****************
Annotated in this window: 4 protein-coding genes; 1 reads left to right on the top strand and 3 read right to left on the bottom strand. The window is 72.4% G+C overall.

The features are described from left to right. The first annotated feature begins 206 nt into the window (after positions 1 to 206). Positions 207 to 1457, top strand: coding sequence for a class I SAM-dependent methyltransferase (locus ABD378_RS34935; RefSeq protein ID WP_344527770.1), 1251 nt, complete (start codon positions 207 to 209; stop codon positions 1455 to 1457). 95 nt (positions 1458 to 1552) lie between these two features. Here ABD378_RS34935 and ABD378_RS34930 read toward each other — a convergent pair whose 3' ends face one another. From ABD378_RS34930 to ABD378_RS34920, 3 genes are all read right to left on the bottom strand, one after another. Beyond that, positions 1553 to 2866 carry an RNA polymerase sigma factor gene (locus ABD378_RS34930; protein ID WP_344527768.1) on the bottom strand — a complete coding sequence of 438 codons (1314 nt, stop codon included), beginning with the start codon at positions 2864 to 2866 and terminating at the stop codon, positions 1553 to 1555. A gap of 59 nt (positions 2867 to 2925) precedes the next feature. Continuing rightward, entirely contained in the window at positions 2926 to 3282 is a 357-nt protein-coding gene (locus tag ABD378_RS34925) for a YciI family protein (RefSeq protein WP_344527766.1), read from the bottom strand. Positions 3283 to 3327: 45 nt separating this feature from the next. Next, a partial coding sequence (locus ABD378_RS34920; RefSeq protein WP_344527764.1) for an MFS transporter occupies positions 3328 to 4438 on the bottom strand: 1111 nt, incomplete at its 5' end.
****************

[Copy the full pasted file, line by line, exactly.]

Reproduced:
Annotated in this window: 4 protein-coding genes; 1 reads left to right on the top strand and 3 read right to left on the bottom strand. The window is 72.4% G+C overall.

The features are described from left to right. The first annotated feature begins 206 nt into the window (after positions 1 to 206). Positions 207 to 1457, top strand: coding sequence for a class I SAM-dependent methyltransferase (locus ABD378_RS34935; RefSeq protein ID WP_344527770.1), 1251 nt, complete (start codon positions 207 to 209; stop codon positions 1455 to 1457). 95 nt (positions 1458 to 1552) lie between these two features. Here ABD378_RS34935 and ABD378_RS34930 read toward each other — a convergent pair whose 3' ends face one another. From ABD378_RS34930 to ABD378_RS34920, 3 genes are all read right to left on the bottom strand, one after another. Beyond that, positions 1553 to 2866 carry an RNA polymerase sigma factor gene (locus ABD378_RS34930; protein ID WP_344527768.1) on the bottom strand — a complete coding sequence of 438 codons (1314 nt, stop codon included), beginning with the start codon at positions 2864 to 2866 and terminating at the stop codon, positions 1553 to 1555. A gap of 59 nt (positions 2867 to 2925) precedes the next feature. Continuing rightward, entirely contained in the window at positions 2926 to 3282 is a 357-nt protein-coding gene (locus tag ABD378_RS34925) for a YciI family protein (RefSeq protein WP_344527766.1), read from the bottom strand. Positions 3283 to 3327: 45 nt separating this feature from the next. Next, a partial coding sequence (locus ABD378_RS34920; RefSeq protein WP_344527764.1) for an MFS transporter occupies positions 3328 to 4438 on the bottom strand: 1111 nt, incomplete at its 5' end.